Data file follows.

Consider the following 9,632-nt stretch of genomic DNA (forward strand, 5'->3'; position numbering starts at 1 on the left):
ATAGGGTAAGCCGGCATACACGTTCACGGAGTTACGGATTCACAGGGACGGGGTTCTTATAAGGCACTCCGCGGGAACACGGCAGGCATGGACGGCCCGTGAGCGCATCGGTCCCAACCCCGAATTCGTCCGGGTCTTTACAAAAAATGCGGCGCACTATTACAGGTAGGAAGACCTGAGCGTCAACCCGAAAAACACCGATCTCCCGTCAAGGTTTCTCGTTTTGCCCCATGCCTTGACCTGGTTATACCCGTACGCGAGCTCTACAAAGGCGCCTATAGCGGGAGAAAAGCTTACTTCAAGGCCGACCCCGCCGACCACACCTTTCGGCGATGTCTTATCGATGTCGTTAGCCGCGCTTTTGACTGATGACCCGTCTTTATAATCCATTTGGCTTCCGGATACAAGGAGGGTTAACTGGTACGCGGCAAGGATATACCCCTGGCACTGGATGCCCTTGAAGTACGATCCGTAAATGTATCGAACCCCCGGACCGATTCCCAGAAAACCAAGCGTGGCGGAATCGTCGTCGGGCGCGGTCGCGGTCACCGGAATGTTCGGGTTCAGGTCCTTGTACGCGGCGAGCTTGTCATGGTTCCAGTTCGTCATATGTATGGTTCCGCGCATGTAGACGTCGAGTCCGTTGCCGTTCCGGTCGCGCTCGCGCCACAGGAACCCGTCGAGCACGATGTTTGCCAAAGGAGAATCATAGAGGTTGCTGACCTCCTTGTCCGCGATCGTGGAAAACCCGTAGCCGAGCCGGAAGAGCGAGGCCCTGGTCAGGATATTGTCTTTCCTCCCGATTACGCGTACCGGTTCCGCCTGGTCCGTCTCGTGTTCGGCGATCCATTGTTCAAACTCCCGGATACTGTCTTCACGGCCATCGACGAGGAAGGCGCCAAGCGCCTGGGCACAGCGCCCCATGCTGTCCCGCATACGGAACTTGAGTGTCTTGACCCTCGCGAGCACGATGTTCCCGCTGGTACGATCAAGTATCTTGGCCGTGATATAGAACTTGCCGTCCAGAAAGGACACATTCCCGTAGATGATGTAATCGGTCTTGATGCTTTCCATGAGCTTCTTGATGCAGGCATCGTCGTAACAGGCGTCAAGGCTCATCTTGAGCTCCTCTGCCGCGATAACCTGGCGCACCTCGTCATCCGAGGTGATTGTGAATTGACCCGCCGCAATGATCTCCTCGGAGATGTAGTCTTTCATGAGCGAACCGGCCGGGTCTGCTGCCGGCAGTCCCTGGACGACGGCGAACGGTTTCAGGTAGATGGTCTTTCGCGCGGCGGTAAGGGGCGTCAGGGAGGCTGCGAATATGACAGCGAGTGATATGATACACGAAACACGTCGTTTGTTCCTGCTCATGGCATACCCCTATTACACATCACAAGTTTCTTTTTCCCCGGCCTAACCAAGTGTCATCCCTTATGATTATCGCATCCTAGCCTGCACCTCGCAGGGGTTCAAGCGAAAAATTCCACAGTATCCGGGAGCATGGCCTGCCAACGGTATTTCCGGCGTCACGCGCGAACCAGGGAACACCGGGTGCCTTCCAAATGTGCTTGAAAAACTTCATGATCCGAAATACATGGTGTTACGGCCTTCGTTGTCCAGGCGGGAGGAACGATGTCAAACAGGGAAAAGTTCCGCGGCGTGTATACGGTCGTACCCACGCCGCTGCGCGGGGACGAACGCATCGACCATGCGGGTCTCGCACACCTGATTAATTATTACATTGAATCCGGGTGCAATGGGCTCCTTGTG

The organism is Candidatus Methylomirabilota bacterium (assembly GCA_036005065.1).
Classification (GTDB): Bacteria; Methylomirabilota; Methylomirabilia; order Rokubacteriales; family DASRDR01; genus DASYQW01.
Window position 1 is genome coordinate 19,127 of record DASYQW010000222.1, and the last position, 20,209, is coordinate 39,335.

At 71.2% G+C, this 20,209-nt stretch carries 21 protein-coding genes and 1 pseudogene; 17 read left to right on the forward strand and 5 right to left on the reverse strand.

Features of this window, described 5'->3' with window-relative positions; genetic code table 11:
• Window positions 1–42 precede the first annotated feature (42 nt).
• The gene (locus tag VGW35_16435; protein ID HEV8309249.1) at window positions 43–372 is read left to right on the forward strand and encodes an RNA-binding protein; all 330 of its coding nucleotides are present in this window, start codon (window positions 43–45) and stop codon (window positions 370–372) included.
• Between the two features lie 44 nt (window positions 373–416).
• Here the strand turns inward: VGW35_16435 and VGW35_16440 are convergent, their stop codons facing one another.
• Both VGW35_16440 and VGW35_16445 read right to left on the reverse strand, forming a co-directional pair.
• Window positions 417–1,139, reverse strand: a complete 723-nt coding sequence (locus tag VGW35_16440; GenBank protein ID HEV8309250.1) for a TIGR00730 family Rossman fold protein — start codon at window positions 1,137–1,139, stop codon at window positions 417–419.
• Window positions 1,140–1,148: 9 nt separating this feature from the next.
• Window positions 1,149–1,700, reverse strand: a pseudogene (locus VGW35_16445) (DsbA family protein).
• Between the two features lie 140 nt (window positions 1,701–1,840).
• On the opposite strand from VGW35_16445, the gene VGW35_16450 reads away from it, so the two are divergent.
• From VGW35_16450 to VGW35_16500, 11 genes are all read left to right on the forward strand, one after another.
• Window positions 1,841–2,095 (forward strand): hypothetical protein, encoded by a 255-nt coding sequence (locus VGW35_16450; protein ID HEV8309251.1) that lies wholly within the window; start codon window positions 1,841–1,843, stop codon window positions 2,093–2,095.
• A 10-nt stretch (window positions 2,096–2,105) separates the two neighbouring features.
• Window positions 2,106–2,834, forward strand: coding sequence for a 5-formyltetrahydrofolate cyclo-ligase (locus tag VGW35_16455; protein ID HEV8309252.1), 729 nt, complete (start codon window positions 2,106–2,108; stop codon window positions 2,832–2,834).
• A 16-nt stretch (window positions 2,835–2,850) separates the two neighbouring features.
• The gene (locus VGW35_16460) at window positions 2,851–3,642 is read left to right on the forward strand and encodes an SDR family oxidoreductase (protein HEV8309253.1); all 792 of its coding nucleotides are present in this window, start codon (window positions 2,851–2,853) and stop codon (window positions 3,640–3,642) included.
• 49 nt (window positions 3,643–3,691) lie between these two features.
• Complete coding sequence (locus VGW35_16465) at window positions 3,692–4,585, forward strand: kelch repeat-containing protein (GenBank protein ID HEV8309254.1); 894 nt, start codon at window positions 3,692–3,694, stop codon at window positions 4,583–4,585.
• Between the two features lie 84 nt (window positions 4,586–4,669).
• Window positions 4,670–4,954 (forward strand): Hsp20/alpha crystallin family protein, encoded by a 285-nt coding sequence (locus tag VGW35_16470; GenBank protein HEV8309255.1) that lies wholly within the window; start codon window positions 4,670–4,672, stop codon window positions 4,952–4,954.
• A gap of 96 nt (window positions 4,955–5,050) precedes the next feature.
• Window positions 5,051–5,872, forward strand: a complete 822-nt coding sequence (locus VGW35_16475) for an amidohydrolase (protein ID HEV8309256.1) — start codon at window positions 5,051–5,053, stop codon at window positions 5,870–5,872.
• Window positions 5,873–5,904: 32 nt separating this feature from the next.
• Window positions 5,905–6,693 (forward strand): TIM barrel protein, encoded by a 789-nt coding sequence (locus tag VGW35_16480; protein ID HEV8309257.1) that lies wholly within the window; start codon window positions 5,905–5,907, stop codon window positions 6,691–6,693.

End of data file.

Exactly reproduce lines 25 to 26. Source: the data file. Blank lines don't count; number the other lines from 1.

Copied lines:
• Complete coding sequence (locus VGW35_16465) at window positions 3,692–4,585, forward strand: kelch repeat-containing protein (GenBank protein ID HEV8309254.1); 894 nt, start codon at window positions 3,692–3,694, stop codon at window positions 4,583–4,585.
• Between the two features lie 84 nt (window positions 4,586–4,669).